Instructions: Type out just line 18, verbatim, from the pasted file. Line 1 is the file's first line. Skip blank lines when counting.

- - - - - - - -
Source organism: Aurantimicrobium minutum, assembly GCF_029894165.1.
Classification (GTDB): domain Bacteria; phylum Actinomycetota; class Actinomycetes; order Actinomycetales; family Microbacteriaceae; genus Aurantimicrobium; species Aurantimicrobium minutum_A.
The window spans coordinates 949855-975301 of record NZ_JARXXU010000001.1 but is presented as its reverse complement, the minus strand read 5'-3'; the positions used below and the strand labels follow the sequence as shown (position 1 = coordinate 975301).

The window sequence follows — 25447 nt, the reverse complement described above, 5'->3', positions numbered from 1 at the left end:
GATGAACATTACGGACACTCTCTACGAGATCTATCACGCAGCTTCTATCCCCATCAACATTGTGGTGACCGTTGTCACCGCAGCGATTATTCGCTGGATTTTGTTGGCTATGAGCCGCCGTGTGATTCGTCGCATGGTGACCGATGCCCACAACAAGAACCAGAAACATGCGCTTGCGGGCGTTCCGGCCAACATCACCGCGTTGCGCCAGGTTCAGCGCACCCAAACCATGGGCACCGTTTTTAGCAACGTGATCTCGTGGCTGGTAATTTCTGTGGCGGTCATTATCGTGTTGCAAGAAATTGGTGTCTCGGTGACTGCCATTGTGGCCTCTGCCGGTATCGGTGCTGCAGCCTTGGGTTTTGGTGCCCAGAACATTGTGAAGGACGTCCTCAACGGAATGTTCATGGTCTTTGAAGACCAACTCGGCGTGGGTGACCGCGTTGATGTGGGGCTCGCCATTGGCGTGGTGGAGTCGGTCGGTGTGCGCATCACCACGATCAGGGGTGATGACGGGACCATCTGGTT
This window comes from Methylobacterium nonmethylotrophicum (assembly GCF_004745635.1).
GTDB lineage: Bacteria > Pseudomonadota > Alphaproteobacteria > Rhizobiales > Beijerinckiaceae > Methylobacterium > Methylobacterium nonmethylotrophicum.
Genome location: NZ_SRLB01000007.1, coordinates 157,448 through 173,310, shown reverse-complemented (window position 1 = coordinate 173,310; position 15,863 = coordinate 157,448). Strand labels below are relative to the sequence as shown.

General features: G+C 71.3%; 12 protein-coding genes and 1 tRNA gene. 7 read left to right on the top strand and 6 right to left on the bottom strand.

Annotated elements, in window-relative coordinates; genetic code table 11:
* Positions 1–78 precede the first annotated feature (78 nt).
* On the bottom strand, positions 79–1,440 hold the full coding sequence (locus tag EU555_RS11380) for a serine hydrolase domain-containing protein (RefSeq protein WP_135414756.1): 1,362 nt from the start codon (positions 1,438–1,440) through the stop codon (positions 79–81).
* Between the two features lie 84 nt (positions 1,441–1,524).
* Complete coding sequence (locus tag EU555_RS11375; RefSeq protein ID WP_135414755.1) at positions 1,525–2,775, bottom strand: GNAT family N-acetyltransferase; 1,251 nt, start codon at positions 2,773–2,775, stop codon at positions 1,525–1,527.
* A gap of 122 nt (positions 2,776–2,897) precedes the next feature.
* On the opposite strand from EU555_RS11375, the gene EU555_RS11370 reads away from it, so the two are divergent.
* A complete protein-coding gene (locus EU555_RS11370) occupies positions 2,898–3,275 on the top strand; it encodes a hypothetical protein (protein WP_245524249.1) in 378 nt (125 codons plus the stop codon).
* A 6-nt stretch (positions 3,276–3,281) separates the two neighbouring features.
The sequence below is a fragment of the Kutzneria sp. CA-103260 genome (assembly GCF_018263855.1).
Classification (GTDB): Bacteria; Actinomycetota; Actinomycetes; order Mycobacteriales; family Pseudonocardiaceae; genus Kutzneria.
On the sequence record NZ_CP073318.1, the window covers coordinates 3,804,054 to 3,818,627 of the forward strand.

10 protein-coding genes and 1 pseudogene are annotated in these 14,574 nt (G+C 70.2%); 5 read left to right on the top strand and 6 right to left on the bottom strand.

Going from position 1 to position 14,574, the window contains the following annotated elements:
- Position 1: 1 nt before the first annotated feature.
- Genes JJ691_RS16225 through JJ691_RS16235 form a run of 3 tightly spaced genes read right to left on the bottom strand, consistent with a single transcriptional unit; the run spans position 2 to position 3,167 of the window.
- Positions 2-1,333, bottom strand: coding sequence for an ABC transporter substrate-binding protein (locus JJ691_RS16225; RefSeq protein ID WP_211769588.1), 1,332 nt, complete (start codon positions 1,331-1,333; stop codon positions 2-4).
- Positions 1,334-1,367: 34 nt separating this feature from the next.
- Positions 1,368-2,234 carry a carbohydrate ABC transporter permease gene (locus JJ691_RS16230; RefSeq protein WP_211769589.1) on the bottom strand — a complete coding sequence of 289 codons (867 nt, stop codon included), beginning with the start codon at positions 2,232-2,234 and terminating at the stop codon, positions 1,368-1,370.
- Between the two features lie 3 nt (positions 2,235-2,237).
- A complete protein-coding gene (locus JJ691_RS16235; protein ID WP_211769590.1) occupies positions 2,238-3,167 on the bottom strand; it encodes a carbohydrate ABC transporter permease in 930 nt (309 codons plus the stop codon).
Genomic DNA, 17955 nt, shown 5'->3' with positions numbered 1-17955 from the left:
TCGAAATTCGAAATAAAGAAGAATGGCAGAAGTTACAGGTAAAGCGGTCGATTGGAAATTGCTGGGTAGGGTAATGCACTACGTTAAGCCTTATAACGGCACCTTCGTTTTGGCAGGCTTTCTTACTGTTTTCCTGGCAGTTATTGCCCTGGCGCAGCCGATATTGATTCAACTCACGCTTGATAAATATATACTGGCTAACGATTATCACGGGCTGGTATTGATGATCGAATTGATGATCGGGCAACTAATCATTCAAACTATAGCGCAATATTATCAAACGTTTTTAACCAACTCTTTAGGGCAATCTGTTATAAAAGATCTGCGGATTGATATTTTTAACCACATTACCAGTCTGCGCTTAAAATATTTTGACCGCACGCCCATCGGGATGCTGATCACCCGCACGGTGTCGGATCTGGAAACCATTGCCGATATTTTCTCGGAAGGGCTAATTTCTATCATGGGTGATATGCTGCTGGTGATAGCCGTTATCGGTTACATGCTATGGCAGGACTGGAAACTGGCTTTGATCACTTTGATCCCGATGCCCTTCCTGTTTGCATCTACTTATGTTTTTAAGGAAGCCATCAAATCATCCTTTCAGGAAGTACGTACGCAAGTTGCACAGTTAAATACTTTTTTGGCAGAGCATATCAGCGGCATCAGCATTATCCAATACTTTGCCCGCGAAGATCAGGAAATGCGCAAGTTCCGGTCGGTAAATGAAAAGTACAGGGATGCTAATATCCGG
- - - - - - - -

* A 6-nt stretch (positions 3,276–3,281) separates the two neighbouring features.